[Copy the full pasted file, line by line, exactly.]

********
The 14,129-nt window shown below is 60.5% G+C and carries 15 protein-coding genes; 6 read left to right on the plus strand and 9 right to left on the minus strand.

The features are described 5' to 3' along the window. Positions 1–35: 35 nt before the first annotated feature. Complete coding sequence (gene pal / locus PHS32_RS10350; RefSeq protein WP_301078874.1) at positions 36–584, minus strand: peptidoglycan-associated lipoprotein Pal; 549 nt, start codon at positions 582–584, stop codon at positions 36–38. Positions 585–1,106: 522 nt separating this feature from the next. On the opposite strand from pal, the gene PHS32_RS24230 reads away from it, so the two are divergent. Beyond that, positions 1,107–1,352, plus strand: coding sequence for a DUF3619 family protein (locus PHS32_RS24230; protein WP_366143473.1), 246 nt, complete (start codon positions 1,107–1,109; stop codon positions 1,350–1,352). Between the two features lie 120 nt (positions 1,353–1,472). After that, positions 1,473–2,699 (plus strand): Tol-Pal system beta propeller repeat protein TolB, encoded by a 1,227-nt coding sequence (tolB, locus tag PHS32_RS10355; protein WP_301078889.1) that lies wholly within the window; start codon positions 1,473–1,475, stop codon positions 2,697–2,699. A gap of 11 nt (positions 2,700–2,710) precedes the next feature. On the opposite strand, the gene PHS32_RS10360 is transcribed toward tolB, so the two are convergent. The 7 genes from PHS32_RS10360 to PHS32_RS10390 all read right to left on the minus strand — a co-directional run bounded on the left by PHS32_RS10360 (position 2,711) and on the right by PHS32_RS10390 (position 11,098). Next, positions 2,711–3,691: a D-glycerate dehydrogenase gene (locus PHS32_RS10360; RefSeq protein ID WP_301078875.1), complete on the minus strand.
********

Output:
The 14,129-nt window shown below is 60.5% G+C and carries 15 protein-coding genes; 6 read left to right on the plus strand and 9 right to left on the minus strand.

The features are described 5' to 3' along the window. Positions 1–35: 35 nt before the first annotated feature. Complete coding sequence (gene pal / locus PHS32_RS10350; RefSeq protein WP_301078874.1) at positions 36–584, minus strand: peptidoglycan-associated lipoprotein Pal; 549 nt, start codon at positions 582–584, stop codon at positions 36–38. Positions 585–1,106: 522 nt separating this feature from the next. On the opposite strand from pal, the gene PHS32_RS24230 reads away from it, so the two are divergent. Beyond that, positions 1,107–1,352, plus strand: coding sequence for a DUF3619 family protein (locus PHS32_RS24230; protein WP_366143473.1), 246 nt, complete (start codon positions 1,107–1,109; stop codon positions 1,350–1,352). Between the two features lie 120 nt (positions 1,353–1,472). After that, positions 1,473–2,699 (plus strand): Tol-Pal system beta propeller repeat protein TolB, encoded by a 1,227-nt coding sequence (tolB, locus tag PHS32_RS10355; protein WP_301078889.1) that lies wholly within the window; start codon positions 1,473–1,475, stop codon positions 2,697–2,699. A gap of 11 nt (positions 2,700–2,710) precedes the next feature. On the opposite strand, the gene PHS32_RS10360 is transcribed toward tolB, so the two are convergent. The 7 genes from PHS32_RS10360 to PHS32_RS10390 all read right to left on the minus strand — a co-directional run bounded on the left by PHS32_RS10360 (position 2,711) and on the right by PHS32_RS10390 (position 11,098). Next, positions 2,711–3,691: a D-glycerate dehydrogenase gene (locus PHS32_RS10360; RefSeq protein ID WP_301078875.1), complete on the minus strand.